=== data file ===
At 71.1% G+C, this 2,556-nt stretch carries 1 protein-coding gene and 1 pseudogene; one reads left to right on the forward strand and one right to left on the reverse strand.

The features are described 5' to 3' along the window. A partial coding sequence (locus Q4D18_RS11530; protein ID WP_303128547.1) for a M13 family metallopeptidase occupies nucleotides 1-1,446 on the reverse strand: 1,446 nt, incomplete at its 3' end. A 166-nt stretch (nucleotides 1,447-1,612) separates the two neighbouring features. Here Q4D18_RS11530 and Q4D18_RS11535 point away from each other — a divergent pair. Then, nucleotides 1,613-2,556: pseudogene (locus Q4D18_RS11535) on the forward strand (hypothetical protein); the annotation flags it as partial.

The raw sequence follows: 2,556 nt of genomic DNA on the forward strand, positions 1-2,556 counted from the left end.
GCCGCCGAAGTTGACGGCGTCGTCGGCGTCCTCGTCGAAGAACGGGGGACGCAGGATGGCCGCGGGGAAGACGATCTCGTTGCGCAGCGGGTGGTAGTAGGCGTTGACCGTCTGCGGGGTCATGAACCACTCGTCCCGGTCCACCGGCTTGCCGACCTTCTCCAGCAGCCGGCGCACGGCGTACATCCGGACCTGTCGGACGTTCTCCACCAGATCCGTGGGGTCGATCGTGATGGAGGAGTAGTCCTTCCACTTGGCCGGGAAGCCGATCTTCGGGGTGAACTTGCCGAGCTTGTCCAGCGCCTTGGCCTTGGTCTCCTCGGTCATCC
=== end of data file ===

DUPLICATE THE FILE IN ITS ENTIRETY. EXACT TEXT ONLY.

At 71.1% G+C, this 2,556-nt stretch carries 1 protein-coding gene and 1 pseudogene; one reads left to right on the forward strand and one right to left on the reverse strand.

The features are described 5' to 3' along the window. A partial coding sequence (locus Q4D18_RS11530; protein ID WP_303128547.1) for a M13 family metallopeptidase occupies nucleotides 1-1,446 on the reverse strand: 1,446 nt, incomplete at its 3' end. A 166-nt stretch (nucleotides 1,447-1,612) separates the two neighbouring features. Here Q4D18_RS11530 and Q4D18_RS11535 point away from each other — a divergent pair. Then, nucleotides 1,613-2,556: pseudogene (locus Q4D18_RS11535) on the forward strand (hypothetical protein); the annotation flags it as partial.

The raw sequence follows: 2,556 nt of genomic DNA on the forward strand, positions 1-2,556 counted from the left end.
GCCGCCGAAGTTGACGGCGTCGTCGGCGTCCTCGTCGAAGAACGGGGGACGCAGGATGGCCGCGGGGAAGACGATCTCGTTGCGCAGCGGGTGGTAGTAGGCGTTGACCGTCTGCGGGGTCATGAACCACTCGTCCCGGTCCACCGGCTTGCCGACCTTCTCCAGCAGCCGGCGCACGGCGTACATCCGGACCTGTCGGACGTTCTCCACCAGATCCGTGGGGTCGATCGTGATGGAGGAGTAGTCCTTCCACTTGGCCGGGAAGCCGATCTTCGGGGTGAACTTGCCGAGCTTGTCCAGCGCCTTGGCCTTGGTCTCCTCGGTCATCC